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The recent violence in China’s Xinjiang Uighur Autonomous Region, sparked by a race riot in distant Guangdong province’s industrial heartland ignited deep ethnic tensions between Uighurs and Han Chinese. The Uighur East Turkestan Islamic Movement now threatens to supplant the Tibetan independence movement as China’s greatest threat to internal stability.
By Alexander Neill, Head, Asia Programme RUSI
Nearly one year after a spate of attacks against Chinese security forces in China’s Xinjiang Uighur Autonomous Region on the approach of the Beijing Olympics, violence has returned to the streets of the region’s capital, Urumqi, leaving hundreds dead and injured. Ethnic Uighurs rampaged through parts of Urumqi on Sunday, burning and looting vehicles and shops. Many Han Chinese residents of the city became the victims of indiscriminate attacks by Uighur rioters, resulting in high levels of Chinese civilian casualties. In response, Chinese authorities under the direction of Chinese politburo member and Xinjiang Party Secretary Wang Lequan have introduced martial law in the city and are establishing a well-rehearsed regional cordon sanitaire in anticipation of reprisals by Uighur militant groups. Further civil unrest can also be expected, particularly since Han Chinese residents of the city have now taken to the streets seeking revenge against the city’s Uighur community. It is estimated that at least 30,000 Chinese soldiers and paramilitary officers have been deployed to restive areas of Xinjiang, primarily in Uighur majority cities and townships. The international media has been quick to draw comparison with the Tibetan riots of 2008, and the Chinese authorities have pointed the finger of blame at the ‘Uighur Dalai Lama’ Rebiya Kadeer, the exiled leader of the World Uyghur Congress.
A Turkic race whose genetic roots are entwined with the development of the early Silk Road, Uighurs share little in common with their Han Chinese overlords. The Uighur population, numbering approximately 10 million, is Muslim. Like Tibet, in the last fifteen years, Xinjiang, occupying a similarly vast expanse of wilderness, has experienced an enormous influx of Han settlers and capital, acting as an overflow valve for China’s burgeoning migrant population. Unlike Tibet however, Xinjiang occupies the oil and gas rich Tarim basin, and Urumqi is China’s commercial gateway to Central Asia. The arteries that have fed the growth of Xinjiang in recent years follow the same path as the old Silk Road but the flow of Chinese outward investment is pointed in the direction of Central Asia while Xinjiang’s energy resources flow eastwards into China. Most of Xinjiang’s new found wealth rests in the coffers of Han Chinese, with Uighurs finding themselves outnumbered by the Han and largely disenfranchised in their own homeland. Urumqi city best represents this disparity and for this reason bore witness to the outbreak of violence against Chinese interests. The violence in Urumqi is a major thorn in the side of China’s ‘develop the west campaign’ and its strategic aim of investing in Xinjiang as an economic hub on the ‘new silk road’ in central Asia. As recently as 30 June Turkish President Abdullah Gul gave a speech at Xinjiang University in Urumqi, heralding the city as a pivotal transition point along the Silk Road, which started in Xian, passed through Xinjiang and ended at Istanbul.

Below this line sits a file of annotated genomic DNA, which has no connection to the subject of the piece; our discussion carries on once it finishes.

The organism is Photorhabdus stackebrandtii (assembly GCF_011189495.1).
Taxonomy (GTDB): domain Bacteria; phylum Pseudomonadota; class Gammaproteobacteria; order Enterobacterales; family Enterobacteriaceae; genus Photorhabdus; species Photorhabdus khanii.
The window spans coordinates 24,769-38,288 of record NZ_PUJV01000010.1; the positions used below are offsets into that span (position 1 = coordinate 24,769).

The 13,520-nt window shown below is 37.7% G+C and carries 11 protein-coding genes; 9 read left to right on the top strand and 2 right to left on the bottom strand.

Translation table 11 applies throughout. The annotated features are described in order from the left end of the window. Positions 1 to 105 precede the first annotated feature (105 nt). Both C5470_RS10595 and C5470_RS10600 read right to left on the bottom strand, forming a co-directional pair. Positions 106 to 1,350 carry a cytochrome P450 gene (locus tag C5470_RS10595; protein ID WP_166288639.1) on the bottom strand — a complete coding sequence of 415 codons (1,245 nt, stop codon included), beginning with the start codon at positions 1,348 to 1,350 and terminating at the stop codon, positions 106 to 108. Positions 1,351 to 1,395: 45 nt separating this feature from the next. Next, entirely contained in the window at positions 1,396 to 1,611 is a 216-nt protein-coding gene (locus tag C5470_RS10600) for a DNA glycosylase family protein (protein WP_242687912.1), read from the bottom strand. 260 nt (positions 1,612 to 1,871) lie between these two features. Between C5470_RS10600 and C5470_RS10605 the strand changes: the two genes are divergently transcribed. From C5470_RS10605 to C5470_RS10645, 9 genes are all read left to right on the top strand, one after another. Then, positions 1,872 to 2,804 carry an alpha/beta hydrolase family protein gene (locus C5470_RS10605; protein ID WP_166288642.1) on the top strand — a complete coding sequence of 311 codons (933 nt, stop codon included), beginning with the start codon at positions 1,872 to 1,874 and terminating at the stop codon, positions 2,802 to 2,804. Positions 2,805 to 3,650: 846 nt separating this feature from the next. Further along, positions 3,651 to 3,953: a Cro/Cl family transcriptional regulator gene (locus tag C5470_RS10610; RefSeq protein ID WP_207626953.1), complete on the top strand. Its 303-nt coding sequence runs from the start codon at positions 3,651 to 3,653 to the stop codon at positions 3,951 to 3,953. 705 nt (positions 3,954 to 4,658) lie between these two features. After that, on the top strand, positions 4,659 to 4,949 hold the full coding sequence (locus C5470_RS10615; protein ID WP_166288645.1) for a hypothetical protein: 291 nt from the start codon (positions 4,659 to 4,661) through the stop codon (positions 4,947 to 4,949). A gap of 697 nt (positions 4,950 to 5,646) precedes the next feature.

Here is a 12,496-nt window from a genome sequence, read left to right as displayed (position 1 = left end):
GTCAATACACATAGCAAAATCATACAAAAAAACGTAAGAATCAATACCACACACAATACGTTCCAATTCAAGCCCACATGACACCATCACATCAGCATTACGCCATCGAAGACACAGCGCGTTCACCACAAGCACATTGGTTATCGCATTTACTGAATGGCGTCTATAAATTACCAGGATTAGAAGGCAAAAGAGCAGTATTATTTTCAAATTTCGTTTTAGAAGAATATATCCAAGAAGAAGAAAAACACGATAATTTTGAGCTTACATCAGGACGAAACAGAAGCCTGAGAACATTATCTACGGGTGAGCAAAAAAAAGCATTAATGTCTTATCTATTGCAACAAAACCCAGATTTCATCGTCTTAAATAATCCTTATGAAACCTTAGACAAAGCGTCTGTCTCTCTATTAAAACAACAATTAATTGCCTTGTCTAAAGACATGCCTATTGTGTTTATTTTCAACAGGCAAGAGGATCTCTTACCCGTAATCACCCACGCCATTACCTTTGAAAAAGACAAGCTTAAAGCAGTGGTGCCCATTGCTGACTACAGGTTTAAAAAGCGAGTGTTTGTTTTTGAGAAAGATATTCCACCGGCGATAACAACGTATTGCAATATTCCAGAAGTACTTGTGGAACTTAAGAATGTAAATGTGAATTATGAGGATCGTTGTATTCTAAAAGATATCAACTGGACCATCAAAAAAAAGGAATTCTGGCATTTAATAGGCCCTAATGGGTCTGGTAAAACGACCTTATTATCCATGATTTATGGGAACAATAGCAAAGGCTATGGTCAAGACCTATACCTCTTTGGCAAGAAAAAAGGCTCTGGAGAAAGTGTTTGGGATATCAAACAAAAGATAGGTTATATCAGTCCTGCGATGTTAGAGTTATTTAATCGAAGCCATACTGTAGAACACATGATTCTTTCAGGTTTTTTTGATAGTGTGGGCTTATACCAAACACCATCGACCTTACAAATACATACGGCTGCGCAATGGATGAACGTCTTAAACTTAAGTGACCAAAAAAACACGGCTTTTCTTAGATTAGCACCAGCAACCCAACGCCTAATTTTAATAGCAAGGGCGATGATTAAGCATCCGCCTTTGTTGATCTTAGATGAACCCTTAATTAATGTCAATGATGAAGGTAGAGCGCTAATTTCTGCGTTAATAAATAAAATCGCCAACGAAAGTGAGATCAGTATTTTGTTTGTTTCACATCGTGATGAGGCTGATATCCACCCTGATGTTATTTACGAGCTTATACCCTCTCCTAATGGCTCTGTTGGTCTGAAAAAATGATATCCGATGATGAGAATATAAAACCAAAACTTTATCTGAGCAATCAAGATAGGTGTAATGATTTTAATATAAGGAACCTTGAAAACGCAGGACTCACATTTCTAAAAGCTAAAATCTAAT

Curiously, this spill over of ethnic tension was sparked by an incident thousands of miles away in the southern Chinese province of Guangdong, precipitating the riots in Urumqi. According to Chinese authorities, on 26 June a false rumour by a disgruntled Chinese worker accusing Uighur migrant workers at a toy factory in Shaoguan, Guangdong province, of the rape of two Chinese girls sparked an attack that killed two Uighurs and left more than 100 injured. 400 police had to be deployed to contain the fighting which broke out at the site of a migrant workers dormitory occupied by 800 Uighur workers hired by the factory in June. Very soon the brutal beatings of Uighur workers fleeing the site were posted on the internet, fuelling Uighur anger both abroad and on the streets of Urumqi, culminating in the deadly events of 6 July.